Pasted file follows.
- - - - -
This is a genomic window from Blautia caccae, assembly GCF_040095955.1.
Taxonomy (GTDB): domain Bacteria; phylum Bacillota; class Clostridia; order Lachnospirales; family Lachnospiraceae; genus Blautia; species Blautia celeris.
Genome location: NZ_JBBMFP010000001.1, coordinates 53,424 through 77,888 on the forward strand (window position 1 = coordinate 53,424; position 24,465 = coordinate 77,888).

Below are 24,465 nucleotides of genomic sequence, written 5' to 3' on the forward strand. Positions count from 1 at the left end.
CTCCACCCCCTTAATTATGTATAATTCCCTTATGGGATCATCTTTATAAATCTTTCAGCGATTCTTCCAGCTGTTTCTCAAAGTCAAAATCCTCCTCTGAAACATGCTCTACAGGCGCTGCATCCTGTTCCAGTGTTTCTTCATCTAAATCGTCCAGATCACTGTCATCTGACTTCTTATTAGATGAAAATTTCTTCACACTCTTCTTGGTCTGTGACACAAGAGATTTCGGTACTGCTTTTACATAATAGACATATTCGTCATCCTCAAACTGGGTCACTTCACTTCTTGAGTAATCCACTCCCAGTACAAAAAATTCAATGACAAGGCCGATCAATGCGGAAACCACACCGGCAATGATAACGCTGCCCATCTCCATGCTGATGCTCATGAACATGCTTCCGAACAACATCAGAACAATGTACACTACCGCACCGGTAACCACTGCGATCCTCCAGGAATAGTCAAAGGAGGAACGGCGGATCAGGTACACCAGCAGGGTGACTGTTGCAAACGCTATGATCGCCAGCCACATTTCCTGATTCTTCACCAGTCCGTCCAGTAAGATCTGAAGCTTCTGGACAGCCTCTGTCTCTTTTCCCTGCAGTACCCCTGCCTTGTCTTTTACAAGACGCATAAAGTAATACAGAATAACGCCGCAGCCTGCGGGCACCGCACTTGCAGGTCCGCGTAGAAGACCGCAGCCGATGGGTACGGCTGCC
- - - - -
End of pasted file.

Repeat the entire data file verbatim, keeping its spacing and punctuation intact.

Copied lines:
This is a genomic window from Blautia caccae, assembly GCF_040095955.1.
Taxonomy (GTDB): domain Bacteria; phylum Bacillota; class Clostridia; order Lachnospirales; family Lachnospiraceae; genus Blautia; species Blautia celeris.
Genome location: NZ_JBBMFP010000001.1, coordinates 53,424 through 77,888 on the forward strand (window position 1 = coordinate 53,424; position 24,465 = coordinate 77,888).

Below are 24,465 nucleotides of genomic sequence, written 5' to 3' on the forward strand. Positions count from 1 at the left end.
CTCCACCCCCTTAATTATGTATAATTCCCTTATGGGATCATCTTTATAAATCTTTCAGCGATTCTTCCAGCTGTTTCTCAAAGTCAAAATCCTCCTCTGAAACATGCTCTACAGGCGCTGCATCCTGTTCCAGTGTTTCTTCATCTAAATCGTCCAGATCACTGTCATCTGACTTCTTATTAGATGAAAATTTCTTCACACTCTTCTTGGTCTGTGACACAAGAGATTTCGGTACTGCTTTTACATAATAGACATATTCGTCATCCTCAAACTGGGTCACTTCACTTCTTGAGTAATCCACTCCCAGTACAAAAAATTCAATGACAAGGCCGATCAATGCGGAAACCACACCGGCAATGATAACGCTGCCCATCTCCATGCTGATGCTCATGAACATGCTTCCGAACAACATCAGAACAATGTACACTACCGCACCGGTAACCACTGCGATCCTCCAGGAATAGTCAAAGGAGGAACGGCGGATCAGGTACACCAGCAGGGTGACTGTTGCAAACGCTATGATCGCCAGCCACATTTCCTGATTCTTCACCAGTCCGTCCAGTAAGATCTGAAGCTTCTGGACAGCCTCTGTCTCTTTTCCCTGCAGTACCCCTGCCTTGTCTTTTACAAGACGCATAAAGTAATACAGAATAACGCCGCAGCCTGCGGGCACCGCACTTGCAGGTCCGCGTAGAAGACCGCAGCCGATGGGTACGGCTGCC